When you think of wine tasting, I am going to guess that you don’t typically think of line up like this. Think of your comparative literature class from college, toss in some bacon, and you have St. Supery’s Bacon and Bordeaux tasting experience summed up. Having tasted the wines at this Napa Valley stalwart several times, I knew that at the very least, I was going to enjoy my tasting experience, but this special tasting brings it to a new level. Conducted upstairs, in the newly remodeled private tasting lounge, these special tastings are a world apart from the hustle and bustle of the normal rush in the tasting room. For our tasting, we paired each of the Bordeaux style wines with a bacon-licious dish, each specifically made by the winery chef to play off of the wines. 2012 Napa Valley Estate Cabernet Sauvignon paired with a Quesedilla with smoked mozzarella and…bacon with green salsa verde. Both the Rutherford estate fruit as well as my favorite Dollarhide go in to this blend which has fresh loganberry, pink peppercorn, ripe plums and ginger notes. The quesedilla brought out dark spices and blue fruit, as well a ground black pepper. Next, the 2010 Napa Vallely Estate Elu, which is 76% Cabernet Sauvignon, 17% Merlot, 4% Petite Verdot, 2% Malbec, and 1% Bacon (well, really 1% Cabernet Franc. This is St. Supery’s signature red wine, and has a beautiful Bergemot nose with savory herbal qualities. Dark cherries, dried lavender, and blackberries in cassis syrup were paired with a classic BLT. Next, the 2010 Rutherford Estate Vineyard Cabernet Sauvignon, which is 87% Cabernet Sauvignon, 11% Merlot and a touch of Cab Franc and Petite Verdot, all from Rutherford. This unctuous red wine was full of coffee and chocolate, with cracked black pepper. Paired with a Toma Grilled Cheese with applewood Smoked Bacon, the earthy and herbal notes really sang out. Finally, the 2010 Dollarhide Elevation is 93% Cabernet Sauvignon and 7% Malbec. Dense and deep blackberry notes emerge from this “accidental” blend. While it is always a blend, it’s typically over 90% Cab to soften the punch. The Malbec adds in a dense blue fruit, with young & lively notes of dark chocolate and espresso. As this was our dessert course, it was paired with the “Happy Childhood” – An almond butter & estate fig jam sandwich, with cassis candied bacon. Yum!While this special tasting experience isn’t always on the menu, be sure to call ahead and make reservations for any of St. Supery’s special tastings. Experiences start at only $35 per person (group of 4 minimum) and are an event to remember. I can’t wait to go back and experience another version of this event as the estate garden grows through the seasons! A special thank you to St. Supery and Scott Tracy, Guest Experience Manager for a truly spectacular tasting experience. The wine and bacon were provided by St. Supery, but all of the sound effects and accolades are purely mine!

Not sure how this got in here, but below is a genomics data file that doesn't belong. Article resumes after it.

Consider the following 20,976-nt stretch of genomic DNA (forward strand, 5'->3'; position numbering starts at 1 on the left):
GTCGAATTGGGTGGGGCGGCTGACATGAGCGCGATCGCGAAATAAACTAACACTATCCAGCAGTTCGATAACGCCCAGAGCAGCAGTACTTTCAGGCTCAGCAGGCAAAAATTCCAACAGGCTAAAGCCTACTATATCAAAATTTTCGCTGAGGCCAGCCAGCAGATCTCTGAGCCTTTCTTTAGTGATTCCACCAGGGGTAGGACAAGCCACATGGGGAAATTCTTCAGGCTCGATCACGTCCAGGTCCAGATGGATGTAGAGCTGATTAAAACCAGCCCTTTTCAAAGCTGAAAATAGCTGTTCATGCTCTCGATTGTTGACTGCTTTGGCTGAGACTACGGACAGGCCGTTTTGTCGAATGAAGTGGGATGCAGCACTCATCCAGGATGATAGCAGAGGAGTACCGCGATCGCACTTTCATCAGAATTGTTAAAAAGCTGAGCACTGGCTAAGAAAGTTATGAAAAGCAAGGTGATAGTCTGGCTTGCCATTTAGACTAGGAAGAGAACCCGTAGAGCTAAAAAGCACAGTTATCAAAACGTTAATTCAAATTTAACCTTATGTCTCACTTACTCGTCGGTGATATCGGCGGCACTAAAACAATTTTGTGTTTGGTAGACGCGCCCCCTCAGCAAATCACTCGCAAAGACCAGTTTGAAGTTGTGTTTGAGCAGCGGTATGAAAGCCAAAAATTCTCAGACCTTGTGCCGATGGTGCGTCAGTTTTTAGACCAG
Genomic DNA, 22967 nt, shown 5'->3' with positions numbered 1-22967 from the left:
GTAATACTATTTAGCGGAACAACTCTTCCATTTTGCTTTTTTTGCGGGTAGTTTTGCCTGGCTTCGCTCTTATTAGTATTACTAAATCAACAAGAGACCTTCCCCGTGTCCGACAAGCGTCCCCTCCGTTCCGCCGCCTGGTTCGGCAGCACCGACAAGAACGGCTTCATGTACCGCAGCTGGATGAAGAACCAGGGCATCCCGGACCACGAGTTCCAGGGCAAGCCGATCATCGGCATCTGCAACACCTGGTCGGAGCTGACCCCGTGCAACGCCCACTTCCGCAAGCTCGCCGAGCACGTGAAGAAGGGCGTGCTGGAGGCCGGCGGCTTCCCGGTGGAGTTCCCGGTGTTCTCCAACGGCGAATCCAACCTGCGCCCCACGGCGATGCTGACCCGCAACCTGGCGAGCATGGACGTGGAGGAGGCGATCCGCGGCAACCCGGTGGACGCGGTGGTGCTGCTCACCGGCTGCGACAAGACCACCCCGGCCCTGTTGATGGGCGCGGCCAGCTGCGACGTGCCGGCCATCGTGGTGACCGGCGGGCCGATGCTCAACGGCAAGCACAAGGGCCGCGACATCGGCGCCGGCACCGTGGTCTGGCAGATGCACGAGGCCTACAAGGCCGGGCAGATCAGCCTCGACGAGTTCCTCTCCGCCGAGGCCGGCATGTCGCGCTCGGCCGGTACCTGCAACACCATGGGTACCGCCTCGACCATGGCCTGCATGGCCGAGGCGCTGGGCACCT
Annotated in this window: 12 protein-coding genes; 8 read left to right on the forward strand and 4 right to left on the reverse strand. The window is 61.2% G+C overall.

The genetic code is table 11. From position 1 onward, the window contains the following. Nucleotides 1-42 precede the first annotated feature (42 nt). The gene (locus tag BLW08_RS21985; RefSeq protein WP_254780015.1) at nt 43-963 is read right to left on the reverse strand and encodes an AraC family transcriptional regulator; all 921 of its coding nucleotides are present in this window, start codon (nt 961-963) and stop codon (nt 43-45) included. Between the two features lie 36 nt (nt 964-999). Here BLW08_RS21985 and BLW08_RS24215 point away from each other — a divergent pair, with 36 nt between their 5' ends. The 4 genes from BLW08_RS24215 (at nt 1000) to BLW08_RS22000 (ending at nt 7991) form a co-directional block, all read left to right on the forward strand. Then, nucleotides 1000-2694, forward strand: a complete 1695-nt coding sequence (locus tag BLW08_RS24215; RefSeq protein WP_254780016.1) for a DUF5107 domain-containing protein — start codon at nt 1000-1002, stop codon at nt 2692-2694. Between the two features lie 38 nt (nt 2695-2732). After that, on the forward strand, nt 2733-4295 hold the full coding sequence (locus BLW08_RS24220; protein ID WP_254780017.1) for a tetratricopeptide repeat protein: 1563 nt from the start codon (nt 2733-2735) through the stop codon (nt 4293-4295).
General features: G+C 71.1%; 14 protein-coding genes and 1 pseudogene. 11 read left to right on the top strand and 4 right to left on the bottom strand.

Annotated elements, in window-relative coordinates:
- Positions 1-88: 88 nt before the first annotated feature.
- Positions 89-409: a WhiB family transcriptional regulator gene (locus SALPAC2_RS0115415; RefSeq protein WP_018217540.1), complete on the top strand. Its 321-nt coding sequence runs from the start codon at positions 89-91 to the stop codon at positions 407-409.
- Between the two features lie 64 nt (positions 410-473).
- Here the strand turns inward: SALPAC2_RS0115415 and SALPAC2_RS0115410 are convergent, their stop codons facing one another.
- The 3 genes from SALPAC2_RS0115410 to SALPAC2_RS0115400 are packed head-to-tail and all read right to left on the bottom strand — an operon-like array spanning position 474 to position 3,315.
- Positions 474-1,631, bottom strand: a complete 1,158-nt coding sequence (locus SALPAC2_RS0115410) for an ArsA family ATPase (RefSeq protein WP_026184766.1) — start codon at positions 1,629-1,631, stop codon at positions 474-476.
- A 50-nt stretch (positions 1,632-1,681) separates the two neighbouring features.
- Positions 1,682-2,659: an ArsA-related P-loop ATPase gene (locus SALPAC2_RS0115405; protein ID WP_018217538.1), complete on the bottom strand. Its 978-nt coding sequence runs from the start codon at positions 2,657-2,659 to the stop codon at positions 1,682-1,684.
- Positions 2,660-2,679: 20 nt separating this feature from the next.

It’s the 5th day of Hanukkah, and Christmas is only 4 days away. Whatever you might be celebrating at this time of year, if you’re like me – you are scrambling for some last minute gift ideas for the wine lover on your list! Soiree – in bottle aerator. This is my go to wine aerator, and the pretty bottle topper makes any bottle festive. Available in several optional gift configurations, this pretty glass topper allows wine to flow around the glass bulb, giving it time to breathe and encouraging the aeration process for any bottle of wine. Capabunga – these innovative bottle toppers are handy little buggers when you want to recork something for ready access. A reusable silicone cap that reseals a bottle of wine, the concept was inspired by the bung caps that are used to reseal wine barrels. Once you pop a Capabunga on your wine bottle, it’s air – and wine – tight. No more spills if you knock the bottle over! I am impressed by the usefulness of these gems, and at $7.95 for a pair, they are also great for resealing beer or champagne bottles. I have had a bottle of bubbles still fizzy after a day in the fridge. Indigo Root Drink Dotz are fun and creative wine glass identification stickers, which are a great alternative to those annoying wine charms. Do you remember Colorforms? You know, those sticky plastic things that you could affix to anything, and reuse, stick again, etc…well these are colorforms for drinkware! For $10, you get a set of Drink Dotz and Wine Wrapps, which wrap the bottom of a wine stem. What a fun party gift! With creative designs and holiday themes, these are great for your next party and last forever. Indigo Root also sells fun temporary fabric wall squares, called Tilez, which are perfect for apartment or dorm room decorating. In fact, I’m going to decorate my apartment with some! The Exes in my iPod: A Playlist of the Men Who Rocked Me To Wine Country – a raucously good read by my wine buddy Lisa Mattson, exploring the iidiosyncrasiesof love, life, and laughter amongst great music and wine is a must read for anyone navigating wine country, dating, or just wants a good laugh with a happy ending. The Essence of Wine – while the first run of the print book is sold out, the ebook of this wonderful pictorial and educational meandering through the discovery of wine. Pre-order a copy or order an ebook today, for enjoyment all year long. Corkscrew – the ultimate in luxury corkscrews, the Legnoart or Laguiole corkscrews are weighty, balanced, and have teflon coated screws for easy manipulation in the cork. The right corkscrew is worth $1000 for any wine lover, so they can easily and quickly open that special bottle. While you’re at it – add in a good foil cutter to ensure that the capsules are cleanly severed at the lip, and that there are no […]